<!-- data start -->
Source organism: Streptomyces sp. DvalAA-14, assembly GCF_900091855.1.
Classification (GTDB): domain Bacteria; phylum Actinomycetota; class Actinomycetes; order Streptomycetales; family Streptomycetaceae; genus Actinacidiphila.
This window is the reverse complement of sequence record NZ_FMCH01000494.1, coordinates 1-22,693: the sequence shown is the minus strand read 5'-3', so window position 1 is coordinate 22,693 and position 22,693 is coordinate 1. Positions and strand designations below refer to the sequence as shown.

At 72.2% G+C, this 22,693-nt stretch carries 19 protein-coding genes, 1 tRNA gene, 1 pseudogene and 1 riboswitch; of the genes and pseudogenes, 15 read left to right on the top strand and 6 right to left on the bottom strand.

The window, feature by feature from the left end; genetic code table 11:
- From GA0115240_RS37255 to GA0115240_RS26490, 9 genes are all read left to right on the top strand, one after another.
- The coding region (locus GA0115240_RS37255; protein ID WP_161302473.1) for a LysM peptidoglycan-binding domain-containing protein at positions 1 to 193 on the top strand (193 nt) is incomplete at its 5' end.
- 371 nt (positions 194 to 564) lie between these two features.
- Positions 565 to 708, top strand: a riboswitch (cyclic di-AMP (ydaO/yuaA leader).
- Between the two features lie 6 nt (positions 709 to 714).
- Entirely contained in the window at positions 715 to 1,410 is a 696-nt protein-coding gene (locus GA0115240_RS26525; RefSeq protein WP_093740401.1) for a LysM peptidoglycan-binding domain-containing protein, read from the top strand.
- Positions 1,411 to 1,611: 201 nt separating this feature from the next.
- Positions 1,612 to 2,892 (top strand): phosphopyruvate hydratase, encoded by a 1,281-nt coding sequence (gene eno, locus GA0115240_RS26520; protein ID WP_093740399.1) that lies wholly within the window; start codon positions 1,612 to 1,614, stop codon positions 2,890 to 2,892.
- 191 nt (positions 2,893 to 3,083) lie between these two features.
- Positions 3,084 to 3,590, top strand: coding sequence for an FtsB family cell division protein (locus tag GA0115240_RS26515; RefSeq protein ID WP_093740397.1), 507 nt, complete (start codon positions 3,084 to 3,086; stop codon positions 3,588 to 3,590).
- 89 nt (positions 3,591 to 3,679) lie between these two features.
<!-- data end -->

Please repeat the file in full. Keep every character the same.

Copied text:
Source organism: Streptomyces sp. DvalAA-14, assembly GCF_900091855.1.
Classification (GTDB): domain Bacteria; phylum Actinomycetota; class Actinomycetes; order Streptomycetales; family Streptomycetaceae; genus Actinacidiphila.
This window is the reverse complement of sequence record NZ_FMCH01000494.1, coordinates 1-22,693: the sequence shown is the minus strand read 5'-3', so window position 1 is coordinate 22,693 and position 22,693 is coordinate 1. Positions and strand designations below refer to the sequence as shown.

At 72.2% G+C, this 22,693-nt stretch carries 19 protein-coding genes, 1 tRNA gene, 1 pseudogene and 1 riboswitch; of the genes and pseudogenes, 15 read left to right on the top strand and 6 right to left on the bottom strand.

The window, feature by feature from the left end; genetic code table 11:
- From GA0115240_RS37255 to GA0115240_RS26490, 9 genes are all read left to right on the top strand, one after another.
- The coding region (locus GA0115240_RS37255; protein ID WP_161302473.1) for a LysM peptidoglycan-binding domain-containing protein at positions 1 to 193 on the top strand (193 nt) is incomplete at its 5' end.
- 371 nt (positions 194 to 564) lie between these two features.
- Positions 565 to 708, top strand: a riboswitch (cyclic di-AMP (ydaO/yuaA leader).
- Between the two features lie 6 nt (positions 709 to 714).
- Entirely contained in the window at positions 715 to 1,410 is a 696-nt protein-coding gene (locus GA0115240_RS26525; RefSeq protein WP_093740401.1) for a LysM peptidoglycan-binding domain-containing protein, read from the top strand.
- Positions 1,411 to 1,611: 201 nt separating this feature from the next.
- Positions 1,612 to 2,892 (top strand): phosphopyruvate hydratase, encoded by a 1,281-nt coding sequence (gene eno, locus GA0115240_RS26520; protein ID WP_093740399.1) that lies wholly within the window; start codon positions 1,612 to 1,614, stop codon positions 2,890 to 2,892.
- 191 nt (positions 2,893 to 3,083) lie between these two features.
- Positions 3,084 to 3,590, top strand: coding sequence for an FtsB family cell division protein (locus tag GA0115240_RS26515; RefSeq protein ID WP_093740397.1), 507 nt, complete (start codon positions 3,084 to 3,086; stop codon positions 3,588 to 3,590).
- 89 nt (positions 3,591 to 3,679) lie between these two features.